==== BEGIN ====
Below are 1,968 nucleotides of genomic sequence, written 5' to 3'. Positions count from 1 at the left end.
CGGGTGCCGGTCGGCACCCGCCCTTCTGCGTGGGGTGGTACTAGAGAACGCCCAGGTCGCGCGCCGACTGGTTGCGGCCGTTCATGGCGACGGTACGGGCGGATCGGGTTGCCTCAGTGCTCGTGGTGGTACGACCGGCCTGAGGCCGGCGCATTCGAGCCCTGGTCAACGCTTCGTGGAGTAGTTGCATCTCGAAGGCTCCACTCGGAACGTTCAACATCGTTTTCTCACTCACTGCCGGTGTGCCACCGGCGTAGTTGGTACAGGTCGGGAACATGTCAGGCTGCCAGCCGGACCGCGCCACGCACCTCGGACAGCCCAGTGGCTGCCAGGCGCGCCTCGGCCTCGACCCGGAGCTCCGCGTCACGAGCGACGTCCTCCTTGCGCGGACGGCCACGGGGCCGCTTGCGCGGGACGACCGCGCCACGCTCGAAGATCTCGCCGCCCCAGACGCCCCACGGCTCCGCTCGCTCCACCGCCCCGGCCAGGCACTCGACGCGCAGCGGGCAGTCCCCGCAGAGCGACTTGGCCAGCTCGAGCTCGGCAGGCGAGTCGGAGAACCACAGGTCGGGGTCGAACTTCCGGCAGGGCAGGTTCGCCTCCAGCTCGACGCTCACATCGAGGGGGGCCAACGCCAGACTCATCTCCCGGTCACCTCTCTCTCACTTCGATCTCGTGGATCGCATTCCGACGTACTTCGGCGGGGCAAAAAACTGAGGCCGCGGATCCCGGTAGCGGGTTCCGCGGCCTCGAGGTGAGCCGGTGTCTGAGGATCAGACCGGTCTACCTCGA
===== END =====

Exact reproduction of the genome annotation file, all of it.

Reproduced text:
Below are 1,968 nucleotides of genomic sequence, written 5' to 3'. Positions count from 1 at the left end.
CGGGTGCCGGTCGGCACCCGCCCTTCTGCGTGGGGTGGTACTAGAGAACGCCCAGGTCGCGCGCCGACTGGTTGCGGCCGTTCATGGCGACGGTACGGGCGGATCGGGTTGCCTCAGTGCTCGTGGTGGTACGACCGGCCTGAGGCCGGCGCATTCGAGCCCTGGTCAACGCTTCGTGGAGTAGTTGCATCTCGAAGGCTCCACTCGGAACGTTCAACATCGTTTTCTCACTCACTGCCGGTGTGCCACCGGCGTAGTTGGTACAGGTCGGGAACATGTCAGGCTGCCAGCCGGACCGCGCCACGCACCTCGGACAGCCCAGTGGCTGCCAGGCGCGCCTCGGCCTCGACCCGGAGCTCCGCGTCACGAGCGACGTCCTCCTTGCGCGGACGGCCACGGGGCCGCTTGCGCGGGACGACCGCGCCACGCTCGAAGATCTCGCCGCCCCAGACGCCCCACGGCTCCGCTCGCTCCACCGCCCCGGCCAGGCACTCGACGCGCAGCGGGCAGTCCCCGCAGAGCGACTTGGCCAGCTCGAGCTCGGCAGGCGAGTCGGAGAACCACAGGTCGGGGTCGAACTTCCGGCAGGGCAGGTTCGCCTCCAGCTCGACGCTCACATCGAGGGGGGCCAACGCCAGACTCATCTCCCGGTCACCTCTCTCTCACTTCGATCTCGTGGATCGCATTCCGACGTACTTCGGCGGGGCAAAAAACTGAGGCCGCGGATCCCGGTAGCGGGTTCCGCGGCCTCGAGGTGAGCCGGTGTCTGAGGATCAGACCGGTCTACCTCGA